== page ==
The restaurant may have “Cajun” in its name and the dish may have “Cajun seasoning” on it, but would a Cajun recognize it? In the novel I’m currently reading, Tim Gautreaux’s The Next Step in the Dance, Paul Thibodeaux has moved from Tiger Island, Louisiana, to Los Angeles….
Paul had found a job with a machine shop and boiler-repair business in Van Nuys, and after cramming for a week in the company library, he had tested out into a position that paid double what he had made at LeBlanc’s…. He decided to get used to Los Angeles, and his first attempt to do so was to locate a place he could eat on a daily basis, as he had in the Little Palace back home. The first time he walked into a restaurant, he asked for a poor boy, and the waitress looked at him as though he had lost his mind. She handed him a menu, which showed no red beans, gumbo, or étouffée. He looked up at the tanned waitress, feeling stupid and alien. He ordered a cup of coffee, then stared through the weak brew to the bottom of the cup, feeling naked without his food.
The next day he was driving on the beach highway south of the city when he saw a gold-lettered sign for a Cajun restaurant. He warily pulled into the parking lot, his appetite hopeful. Inside, he was seated in a dim, crowded dining room under a drooping net that held a few dried starfish, animals he had seen only in pictures. When the waiter brought the menu, Paul opened it and frowned.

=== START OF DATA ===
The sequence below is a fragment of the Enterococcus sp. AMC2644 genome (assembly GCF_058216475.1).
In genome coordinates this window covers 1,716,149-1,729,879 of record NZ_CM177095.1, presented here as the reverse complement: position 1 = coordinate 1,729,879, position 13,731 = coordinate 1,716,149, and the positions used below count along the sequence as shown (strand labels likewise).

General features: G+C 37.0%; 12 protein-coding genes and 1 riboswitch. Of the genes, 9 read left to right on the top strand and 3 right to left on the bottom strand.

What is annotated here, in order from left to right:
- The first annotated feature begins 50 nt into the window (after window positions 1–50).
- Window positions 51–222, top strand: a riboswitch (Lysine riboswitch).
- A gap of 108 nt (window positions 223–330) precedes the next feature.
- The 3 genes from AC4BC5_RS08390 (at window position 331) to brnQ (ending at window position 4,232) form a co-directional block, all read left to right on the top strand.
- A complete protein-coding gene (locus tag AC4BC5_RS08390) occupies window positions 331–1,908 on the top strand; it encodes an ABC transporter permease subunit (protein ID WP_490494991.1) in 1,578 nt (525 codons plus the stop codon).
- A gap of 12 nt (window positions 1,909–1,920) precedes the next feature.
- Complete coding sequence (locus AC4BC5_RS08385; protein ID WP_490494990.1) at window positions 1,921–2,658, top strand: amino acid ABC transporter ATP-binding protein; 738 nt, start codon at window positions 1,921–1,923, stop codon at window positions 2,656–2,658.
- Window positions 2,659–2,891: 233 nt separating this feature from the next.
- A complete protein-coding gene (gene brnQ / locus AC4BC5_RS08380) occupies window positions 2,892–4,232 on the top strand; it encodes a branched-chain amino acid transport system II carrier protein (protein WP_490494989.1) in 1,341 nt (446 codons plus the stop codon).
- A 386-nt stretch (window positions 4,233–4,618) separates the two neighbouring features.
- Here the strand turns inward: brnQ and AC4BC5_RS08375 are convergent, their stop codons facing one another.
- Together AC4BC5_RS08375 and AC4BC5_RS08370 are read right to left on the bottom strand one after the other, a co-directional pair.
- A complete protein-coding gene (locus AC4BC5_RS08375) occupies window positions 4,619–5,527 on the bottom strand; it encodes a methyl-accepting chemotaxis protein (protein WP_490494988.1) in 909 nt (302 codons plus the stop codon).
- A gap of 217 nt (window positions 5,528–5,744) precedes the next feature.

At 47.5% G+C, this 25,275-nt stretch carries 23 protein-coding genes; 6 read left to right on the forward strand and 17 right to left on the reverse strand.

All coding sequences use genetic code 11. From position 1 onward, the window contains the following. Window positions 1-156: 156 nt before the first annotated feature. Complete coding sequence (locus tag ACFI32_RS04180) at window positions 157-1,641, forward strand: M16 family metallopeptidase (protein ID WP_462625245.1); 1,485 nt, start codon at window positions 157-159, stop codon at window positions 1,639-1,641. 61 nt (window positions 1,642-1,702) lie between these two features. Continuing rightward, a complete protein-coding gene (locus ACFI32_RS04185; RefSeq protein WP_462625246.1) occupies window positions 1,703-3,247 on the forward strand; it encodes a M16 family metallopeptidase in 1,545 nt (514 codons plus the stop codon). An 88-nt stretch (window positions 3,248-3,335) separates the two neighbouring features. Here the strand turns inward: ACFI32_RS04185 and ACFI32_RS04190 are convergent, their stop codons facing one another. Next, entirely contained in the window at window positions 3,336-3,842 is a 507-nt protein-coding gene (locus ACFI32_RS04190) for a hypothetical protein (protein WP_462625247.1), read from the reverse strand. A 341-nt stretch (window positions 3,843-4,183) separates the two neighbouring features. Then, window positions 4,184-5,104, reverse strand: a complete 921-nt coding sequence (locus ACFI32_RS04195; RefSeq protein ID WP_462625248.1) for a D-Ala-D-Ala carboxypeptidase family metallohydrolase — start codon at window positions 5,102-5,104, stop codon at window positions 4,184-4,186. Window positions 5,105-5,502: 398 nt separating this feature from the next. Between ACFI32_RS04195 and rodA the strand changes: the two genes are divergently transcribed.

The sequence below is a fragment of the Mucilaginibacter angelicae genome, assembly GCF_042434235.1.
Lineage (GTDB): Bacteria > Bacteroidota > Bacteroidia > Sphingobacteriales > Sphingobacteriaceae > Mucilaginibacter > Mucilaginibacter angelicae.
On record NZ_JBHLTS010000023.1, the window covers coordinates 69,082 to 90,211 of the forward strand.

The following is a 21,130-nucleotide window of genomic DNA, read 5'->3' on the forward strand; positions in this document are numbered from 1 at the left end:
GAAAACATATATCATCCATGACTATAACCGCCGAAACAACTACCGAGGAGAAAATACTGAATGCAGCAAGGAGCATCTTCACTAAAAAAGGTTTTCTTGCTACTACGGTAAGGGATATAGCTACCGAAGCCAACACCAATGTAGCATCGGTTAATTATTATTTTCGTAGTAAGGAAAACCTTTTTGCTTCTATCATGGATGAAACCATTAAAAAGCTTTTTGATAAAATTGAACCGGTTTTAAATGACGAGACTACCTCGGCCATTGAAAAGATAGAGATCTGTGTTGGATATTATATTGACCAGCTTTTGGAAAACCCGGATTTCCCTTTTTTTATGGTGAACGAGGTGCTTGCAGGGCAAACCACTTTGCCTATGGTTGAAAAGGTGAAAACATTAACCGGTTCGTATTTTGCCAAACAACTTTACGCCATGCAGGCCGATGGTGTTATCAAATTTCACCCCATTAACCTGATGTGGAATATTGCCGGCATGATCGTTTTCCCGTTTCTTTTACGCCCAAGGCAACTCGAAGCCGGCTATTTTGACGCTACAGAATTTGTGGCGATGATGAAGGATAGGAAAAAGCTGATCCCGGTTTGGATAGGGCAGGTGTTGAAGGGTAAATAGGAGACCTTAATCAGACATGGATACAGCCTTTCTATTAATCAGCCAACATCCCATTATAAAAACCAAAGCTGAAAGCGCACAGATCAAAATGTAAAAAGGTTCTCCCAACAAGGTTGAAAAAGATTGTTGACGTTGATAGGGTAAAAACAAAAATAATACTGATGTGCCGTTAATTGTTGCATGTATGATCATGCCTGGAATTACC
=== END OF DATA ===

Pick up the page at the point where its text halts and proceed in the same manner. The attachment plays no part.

“Do you need help with our selections?” The waiter was a healthy blond kid.
“What is all this stuff? I thought this was a Cajun place.” Paul looked past the boy at a tank of lobsters.
“Yes, sir, we have have authentic dishes from the bayou state. Today’s special is blackened swordfish.”
Paul stared at him blankly. “I never seen a swordfish in my whole life.”
The waiter motioned to the man at the next table and bent close. “It’s what the gentleman next to you is eating.”
“It’s all burned,” he cried.
“Not burned, sir. Blackened. It’s the most traditional way of cooking seafood among the Cajuns.”
“Someone’s been pulling your leg, man.” Paul went back to the menu and read the descriptions of bayou lamb, Cajun barbecued liver, and escargot de Lafayette. He found the word gumbo on the back page and ordered a large bowl. A half hour later his waiter brought a small cauldron of bitter juice so hot with Tabasco that after the third spoonful, Paul broke into a sweat.
His waiter glided past and asked, “How’s the gumbo?”
“Man,” Paul said, “you people must have spilled Tabasco in this stuff. My tongue’s been killed dead.”
The waiter laughed. “It takes time to develop a true Cajun palate.”
Paul pushed away the steaming bowl. “Let me tell you, it sure don’t take much time to ruin one” (80-81).